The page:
WUFT News

Suwannee County health officials concerned about tainted wells from flood water

By on July 10th, 2012

As each day passes various disaster relief teams are able to move into areas most impacted by flooding issues from Tropical Storm Debby.  As flood waters recede many homes need material removed such as ruined dry wall and mud.  Meanwhile, many personal wells have been tainted by septic tanks from flood waters.  Florida’s 89.1, WUFT-FM’s Donna Green-Townsend talked with an administrator with the Suwannee County Health Department, Pamela Blackmon about the current situation there.

Audio clip: Adobe Flash Player (version 9 or above) is required to play this audio clip. Download the latest version here. You also need to have JavaScript enabled in your browser.


This entry was posted in Environment, Florida, Health and Science and tagged , , , , , , . Bookmark the permalink.
 

More Stories in Environment

Hydroponic Farm Finds A Cleaner, More Natural Way To Grow Crops

A farm that uses Blue Grotto Spring water is finding a cleaner and more natural way to grow produce through hydroponic farming, a method that grows plants without soil.


Alachua County Commissioner Ken Cornell points to a map of the county’s surface water. Some believe fracking deep underground could cause pollution up on the surface in water sources. “We need to make sure we have protections in place to protect the water supply,” Cornell said.

Alachua County Approves Resolution In Support Of Statewide Ban On Fracking

The Alachua Board of County Commissioners approved two bills that could help keep the water supply safe. The resolution supports the statewide ban of fracking, which opponents say could contribute to underground water pollution.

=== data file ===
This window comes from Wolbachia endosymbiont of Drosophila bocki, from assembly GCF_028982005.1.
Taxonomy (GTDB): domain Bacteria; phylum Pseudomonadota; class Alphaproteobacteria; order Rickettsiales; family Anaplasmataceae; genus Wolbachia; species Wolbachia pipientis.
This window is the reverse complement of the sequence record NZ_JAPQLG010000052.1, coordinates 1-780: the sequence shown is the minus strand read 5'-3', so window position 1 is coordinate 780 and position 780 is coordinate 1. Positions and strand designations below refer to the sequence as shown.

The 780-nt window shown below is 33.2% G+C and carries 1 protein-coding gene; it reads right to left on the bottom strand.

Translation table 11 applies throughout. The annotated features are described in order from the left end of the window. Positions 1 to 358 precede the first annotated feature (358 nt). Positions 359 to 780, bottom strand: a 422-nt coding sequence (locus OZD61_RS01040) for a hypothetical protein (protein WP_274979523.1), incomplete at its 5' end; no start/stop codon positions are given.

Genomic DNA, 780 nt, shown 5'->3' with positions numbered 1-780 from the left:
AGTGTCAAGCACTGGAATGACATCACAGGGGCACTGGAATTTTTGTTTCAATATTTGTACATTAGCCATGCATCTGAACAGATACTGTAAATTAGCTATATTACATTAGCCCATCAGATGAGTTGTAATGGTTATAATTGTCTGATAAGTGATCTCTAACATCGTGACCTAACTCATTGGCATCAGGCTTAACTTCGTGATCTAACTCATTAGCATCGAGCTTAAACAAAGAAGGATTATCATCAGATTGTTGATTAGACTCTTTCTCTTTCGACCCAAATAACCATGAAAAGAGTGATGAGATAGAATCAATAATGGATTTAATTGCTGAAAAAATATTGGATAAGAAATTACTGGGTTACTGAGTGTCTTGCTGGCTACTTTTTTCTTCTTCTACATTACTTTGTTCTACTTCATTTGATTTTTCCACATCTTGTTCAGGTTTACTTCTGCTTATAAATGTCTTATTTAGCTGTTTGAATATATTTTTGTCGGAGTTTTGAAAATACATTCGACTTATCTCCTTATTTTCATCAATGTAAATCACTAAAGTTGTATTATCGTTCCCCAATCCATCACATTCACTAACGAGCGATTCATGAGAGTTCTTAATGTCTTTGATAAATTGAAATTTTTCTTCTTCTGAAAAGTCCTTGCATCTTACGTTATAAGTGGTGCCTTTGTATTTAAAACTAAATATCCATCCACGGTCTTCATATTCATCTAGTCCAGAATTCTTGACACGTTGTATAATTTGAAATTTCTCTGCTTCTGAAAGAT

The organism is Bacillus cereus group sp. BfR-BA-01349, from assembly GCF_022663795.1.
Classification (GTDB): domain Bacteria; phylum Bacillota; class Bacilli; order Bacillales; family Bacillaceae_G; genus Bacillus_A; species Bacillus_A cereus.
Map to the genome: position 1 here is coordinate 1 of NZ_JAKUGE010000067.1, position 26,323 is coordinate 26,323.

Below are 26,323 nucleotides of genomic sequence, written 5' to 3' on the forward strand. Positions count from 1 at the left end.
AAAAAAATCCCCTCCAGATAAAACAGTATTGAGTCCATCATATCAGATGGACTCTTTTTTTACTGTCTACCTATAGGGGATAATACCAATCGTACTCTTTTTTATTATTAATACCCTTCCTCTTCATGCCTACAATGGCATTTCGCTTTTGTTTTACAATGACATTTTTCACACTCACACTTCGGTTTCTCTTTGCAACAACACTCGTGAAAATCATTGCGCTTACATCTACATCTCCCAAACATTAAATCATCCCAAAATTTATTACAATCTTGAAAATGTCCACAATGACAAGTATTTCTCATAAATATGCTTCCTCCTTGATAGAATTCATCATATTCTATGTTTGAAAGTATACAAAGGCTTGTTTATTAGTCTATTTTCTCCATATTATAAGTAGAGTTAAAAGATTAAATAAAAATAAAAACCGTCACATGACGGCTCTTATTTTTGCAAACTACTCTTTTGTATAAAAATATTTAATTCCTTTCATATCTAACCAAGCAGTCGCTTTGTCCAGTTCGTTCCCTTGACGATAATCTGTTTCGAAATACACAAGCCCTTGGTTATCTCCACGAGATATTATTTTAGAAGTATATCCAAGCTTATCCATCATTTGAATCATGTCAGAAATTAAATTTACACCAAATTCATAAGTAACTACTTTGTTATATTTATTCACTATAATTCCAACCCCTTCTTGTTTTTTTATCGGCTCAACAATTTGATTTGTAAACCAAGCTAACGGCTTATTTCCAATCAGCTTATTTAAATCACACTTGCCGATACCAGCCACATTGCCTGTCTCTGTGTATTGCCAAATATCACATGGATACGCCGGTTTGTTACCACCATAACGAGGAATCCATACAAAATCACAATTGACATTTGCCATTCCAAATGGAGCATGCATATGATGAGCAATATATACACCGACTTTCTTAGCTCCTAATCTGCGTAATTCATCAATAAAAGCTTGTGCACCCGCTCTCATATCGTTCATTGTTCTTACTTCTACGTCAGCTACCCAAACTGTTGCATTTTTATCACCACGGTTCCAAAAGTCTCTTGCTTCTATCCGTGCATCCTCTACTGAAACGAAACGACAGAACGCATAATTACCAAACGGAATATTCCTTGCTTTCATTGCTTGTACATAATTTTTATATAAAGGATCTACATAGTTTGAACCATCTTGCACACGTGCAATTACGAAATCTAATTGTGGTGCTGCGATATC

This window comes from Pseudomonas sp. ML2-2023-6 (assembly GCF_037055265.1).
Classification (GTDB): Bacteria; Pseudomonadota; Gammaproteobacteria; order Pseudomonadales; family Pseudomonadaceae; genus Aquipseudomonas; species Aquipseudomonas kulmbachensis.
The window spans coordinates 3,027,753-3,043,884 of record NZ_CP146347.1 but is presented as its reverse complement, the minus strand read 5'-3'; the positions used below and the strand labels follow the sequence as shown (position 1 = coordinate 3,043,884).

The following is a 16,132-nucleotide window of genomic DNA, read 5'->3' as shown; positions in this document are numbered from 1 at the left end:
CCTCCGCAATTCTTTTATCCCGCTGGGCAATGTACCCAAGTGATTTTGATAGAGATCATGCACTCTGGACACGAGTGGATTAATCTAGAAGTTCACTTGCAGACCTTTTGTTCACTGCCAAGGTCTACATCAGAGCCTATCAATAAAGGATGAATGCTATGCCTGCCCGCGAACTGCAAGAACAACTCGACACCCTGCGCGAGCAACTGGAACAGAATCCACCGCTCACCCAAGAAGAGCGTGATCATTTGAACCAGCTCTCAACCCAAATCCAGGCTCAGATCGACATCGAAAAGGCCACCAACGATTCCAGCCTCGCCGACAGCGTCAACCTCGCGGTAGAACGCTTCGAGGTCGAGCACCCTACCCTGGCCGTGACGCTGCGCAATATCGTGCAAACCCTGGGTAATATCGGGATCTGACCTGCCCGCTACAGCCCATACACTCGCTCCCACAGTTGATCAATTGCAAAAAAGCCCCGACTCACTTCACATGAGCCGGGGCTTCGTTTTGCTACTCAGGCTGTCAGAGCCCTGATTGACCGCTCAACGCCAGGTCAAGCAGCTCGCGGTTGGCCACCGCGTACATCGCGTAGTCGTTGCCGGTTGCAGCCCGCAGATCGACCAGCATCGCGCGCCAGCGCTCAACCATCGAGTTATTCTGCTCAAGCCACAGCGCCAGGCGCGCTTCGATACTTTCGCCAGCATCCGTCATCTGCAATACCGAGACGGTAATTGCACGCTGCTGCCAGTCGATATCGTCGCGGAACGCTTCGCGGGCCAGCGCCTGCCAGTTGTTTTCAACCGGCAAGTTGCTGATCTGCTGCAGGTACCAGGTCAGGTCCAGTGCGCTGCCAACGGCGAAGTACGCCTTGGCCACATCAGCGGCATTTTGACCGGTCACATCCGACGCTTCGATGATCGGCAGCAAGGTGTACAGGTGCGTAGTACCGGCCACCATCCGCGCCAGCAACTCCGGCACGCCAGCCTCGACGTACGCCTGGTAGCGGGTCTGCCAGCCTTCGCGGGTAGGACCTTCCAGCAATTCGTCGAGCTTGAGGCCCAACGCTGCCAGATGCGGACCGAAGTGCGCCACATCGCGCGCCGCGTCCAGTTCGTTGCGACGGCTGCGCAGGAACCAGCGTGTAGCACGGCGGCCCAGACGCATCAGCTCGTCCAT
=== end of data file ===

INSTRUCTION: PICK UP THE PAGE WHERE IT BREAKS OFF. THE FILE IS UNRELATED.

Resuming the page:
Strawberry fields at Brown's Farm are covered for the cold weather Thursday night, February 12, 2015.

Cold Front Threatens Strawberry Crops

Twenty minutes outside of Gainesville, farmer Roy Brown, runs the family-owned Brown’s Farm. Their 4-acre strawberry field was covered Thursday, as Brown prepared for a wind chill around 20 degrees.


In 2009, the Gainesville City Commission unanimously agreed to a 30-year Purchase Power Agreement in order to provide more sustainable energy. In the agreement, GRU would purchase a portion of its energy from the Gainesville Renewable Energy Center, a biomass facility that uses waste wood to produce energy.

Gainesville Regional Utilities Customers Pay More To Use Less

Gainesville residents using less energy means generating less money for Gainesville services such as police and parks. To offset the loss, the average bill for a GRU customer increased about $6 in October, resulting in the second highest ranked residential bill in the state.


Florida Forever Program Confirms 2015 Priority List

The Florida Forever Program, a land acquisition program, hopes to obtain 119 new properties, many of which located in North Central Florida. The lands are assessed based on several criteria to determine their environmental value.


Thank you for your support

WUFT depends on the support of our community — people like you — to help us continue to provide quality programming to North Central Florida.
Become a Sustainer
I want to support FM 89.1/NPR
I want to support Florida's 5/PBS
Donate a Vehicle
Day Sponsorship Payments
Underwriting Payments